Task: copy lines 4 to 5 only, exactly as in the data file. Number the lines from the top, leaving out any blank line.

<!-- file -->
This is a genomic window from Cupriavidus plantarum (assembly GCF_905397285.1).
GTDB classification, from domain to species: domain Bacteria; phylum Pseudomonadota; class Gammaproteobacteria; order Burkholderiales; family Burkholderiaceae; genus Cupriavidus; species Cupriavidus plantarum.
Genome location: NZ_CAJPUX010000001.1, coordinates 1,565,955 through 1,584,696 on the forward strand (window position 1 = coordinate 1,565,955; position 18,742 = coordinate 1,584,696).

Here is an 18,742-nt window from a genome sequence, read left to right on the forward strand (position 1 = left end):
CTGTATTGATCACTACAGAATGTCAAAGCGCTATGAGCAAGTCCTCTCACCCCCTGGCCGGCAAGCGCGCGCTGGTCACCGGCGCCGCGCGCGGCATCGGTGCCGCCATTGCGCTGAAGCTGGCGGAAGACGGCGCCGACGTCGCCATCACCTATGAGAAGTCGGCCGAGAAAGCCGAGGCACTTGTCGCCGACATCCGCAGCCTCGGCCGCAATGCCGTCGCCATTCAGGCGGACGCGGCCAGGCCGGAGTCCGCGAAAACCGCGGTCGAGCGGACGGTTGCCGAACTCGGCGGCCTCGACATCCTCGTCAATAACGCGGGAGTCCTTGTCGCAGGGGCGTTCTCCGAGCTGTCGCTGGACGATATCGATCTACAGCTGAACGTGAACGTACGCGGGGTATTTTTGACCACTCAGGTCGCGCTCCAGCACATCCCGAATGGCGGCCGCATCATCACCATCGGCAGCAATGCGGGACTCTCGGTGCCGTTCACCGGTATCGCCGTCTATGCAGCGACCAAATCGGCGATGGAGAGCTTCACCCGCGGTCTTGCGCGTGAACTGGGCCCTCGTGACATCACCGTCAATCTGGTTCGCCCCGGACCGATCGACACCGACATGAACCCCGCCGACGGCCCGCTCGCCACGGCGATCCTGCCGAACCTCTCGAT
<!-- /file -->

Here is an 18,742-nt window from a genome sequence, read left to right on the forward strand (position 1 = left end):
CTGTATTGATCACTACAGAATGTCAAAGCGCTATGAGCAAGTCCTCTCACCCCCTGGCCGGCAAGCGCGCGCTGGTCACCGGCGCCGCGCGCGGCATCGGTGCCGCCATTGCGCTGAAGCTGGCGGAAGACGGCGCCGACGTCGCCATCACCTATGAGAAGTCGGCCGAGAAAGCCGAGGCACTTGTCGCCGACATCCGCAGCCTCGGCCGCAATGCCGTCGCCATTCAGGCGGACGCGGCCAGGCCGGAGTCCGCGAAAACCGCGGTCGAGCGGACGGTTGCCGAACTCGGCGGCCTCGACATCCTCGTCAATAACGCGGGAGTCCTTGTCGCAGGGGCGTTCTCCGAGCTGTCGCTGGACGATATCGATCTACAGCTGAACGTGAACGTACGCGGGGTATTTTTGACCACTCAGGTCGCGCTCCAGCACATCCCGAATGGCGGCCGCATCATCACCATCGGCAGCAATGCGGGACTCTCGGTGCCGTTCACCGGTATCGCCGTCTATGCAGCGACCAAATCGGCGATGGAGAGCTTCACCCGCGGTCTTGCGCGTGAACTGGGCCCTCGTGACATCACCGTCAATCTGGTTCGCCCCGGACCGATCGACACCGACATGAACCCCGCCGACGGCCCGCTCGCCACGGCGATCCTGCCGAACCTCTCGAT